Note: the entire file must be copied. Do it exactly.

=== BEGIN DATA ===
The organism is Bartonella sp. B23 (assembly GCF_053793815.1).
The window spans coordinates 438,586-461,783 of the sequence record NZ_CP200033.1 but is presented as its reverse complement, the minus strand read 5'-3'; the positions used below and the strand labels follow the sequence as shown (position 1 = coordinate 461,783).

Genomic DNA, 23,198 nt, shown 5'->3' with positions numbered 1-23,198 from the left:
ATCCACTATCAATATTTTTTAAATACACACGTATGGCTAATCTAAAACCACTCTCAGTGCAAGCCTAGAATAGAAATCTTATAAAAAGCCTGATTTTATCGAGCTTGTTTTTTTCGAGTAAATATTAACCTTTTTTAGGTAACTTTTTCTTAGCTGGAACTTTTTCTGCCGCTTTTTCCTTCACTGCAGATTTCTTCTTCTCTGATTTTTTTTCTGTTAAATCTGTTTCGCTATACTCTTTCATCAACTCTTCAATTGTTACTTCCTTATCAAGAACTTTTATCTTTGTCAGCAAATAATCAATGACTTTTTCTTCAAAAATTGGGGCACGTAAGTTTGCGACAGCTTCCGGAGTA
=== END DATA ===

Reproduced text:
The organism is Bartonella sp. B23 (assembly GCF_053793815.1).
The window spans coordinates 438,586-461,783 of the sequence record NZ_CP200033.1 but is presented as its reverse complement, the minus strand read 5'-3'; the positions used below and the strand labels follow the sequence as shown (position 1 = coordinate 461,783).

Genomic DNA, 23,198 nt, shown 5'->3' with positions numbered 1-23,198 from the left:
ATCCACTATCAATATTTTTTAAATACACACGTATGGCTAATCTAAAACCACTCTCAGTGCAAGCCTAGAATAGAAATCTTATAAAAAGCCTGATTTTATCGAGCTTGTTTTTTTCGAGTAAATATTAACCTTTTTTAGGTAACTTTTTCTTAGCTGGAACTTTTTCTGCCGCTTTTTCCTTCACTGCAGATTTCTTCTTCTCTGATTTTTTTTCTGTTAAATCTGTTTCGCTATACTCTTTCATCAACTCTTCAATTGTTACTTCCTTATCAAGAACTTTTATCTTTGTCAGCAAATAATCAATGACTTTTTCTTCAAAAATTGGGGCACGTAAGTTTGCGACAGCTTCCGGAGTA